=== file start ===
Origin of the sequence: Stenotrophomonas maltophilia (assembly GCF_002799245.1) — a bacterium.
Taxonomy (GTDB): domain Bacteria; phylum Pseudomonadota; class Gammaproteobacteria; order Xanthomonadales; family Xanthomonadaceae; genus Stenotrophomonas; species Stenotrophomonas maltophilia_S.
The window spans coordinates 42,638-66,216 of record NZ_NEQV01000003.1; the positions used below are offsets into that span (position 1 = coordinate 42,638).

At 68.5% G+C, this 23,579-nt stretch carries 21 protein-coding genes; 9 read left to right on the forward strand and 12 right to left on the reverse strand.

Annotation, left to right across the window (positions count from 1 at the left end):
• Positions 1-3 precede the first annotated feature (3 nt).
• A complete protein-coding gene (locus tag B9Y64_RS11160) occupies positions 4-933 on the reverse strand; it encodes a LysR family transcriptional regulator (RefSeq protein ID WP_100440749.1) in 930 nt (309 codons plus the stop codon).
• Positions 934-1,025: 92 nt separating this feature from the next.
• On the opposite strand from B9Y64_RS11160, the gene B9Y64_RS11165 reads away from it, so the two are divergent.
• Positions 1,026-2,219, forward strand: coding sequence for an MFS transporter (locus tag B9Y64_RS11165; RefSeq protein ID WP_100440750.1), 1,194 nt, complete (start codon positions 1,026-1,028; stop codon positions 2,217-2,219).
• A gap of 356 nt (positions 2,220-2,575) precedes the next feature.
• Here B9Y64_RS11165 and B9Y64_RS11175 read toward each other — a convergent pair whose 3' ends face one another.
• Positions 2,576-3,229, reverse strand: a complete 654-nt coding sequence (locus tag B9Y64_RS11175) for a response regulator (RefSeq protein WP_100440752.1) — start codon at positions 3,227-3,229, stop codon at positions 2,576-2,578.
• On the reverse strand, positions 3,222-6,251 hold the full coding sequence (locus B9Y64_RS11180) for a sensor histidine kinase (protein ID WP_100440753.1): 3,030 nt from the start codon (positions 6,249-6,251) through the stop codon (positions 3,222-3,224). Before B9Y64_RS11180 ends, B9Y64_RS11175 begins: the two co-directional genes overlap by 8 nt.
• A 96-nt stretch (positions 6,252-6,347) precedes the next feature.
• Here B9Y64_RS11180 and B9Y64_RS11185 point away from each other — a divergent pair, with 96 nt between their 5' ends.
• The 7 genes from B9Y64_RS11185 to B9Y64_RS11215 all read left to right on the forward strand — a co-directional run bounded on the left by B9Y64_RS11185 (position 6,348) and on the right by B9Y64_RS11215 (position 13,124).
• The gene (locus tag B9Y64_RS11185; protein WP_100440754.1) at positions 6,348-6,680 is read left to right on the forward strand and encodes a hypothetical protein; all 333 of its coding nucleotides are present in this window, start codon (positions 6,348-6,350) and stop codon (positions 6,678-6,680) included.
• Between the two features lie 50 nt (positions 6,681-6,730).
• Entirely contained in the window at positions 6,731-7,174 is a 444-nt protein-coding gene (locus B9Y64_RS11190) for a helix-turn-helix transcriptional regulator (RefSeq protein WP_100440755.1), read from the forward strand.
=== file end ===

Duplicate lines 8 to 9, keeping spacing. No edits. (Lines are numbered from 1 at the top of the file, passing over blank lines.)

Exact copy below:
• Positions 934-1,025: 92 nt separating this feature from the next.
• On the opposite strand from B9Y64_RS11160, the gene B9Y64_RS11165 reads away from it, so the two are divergent.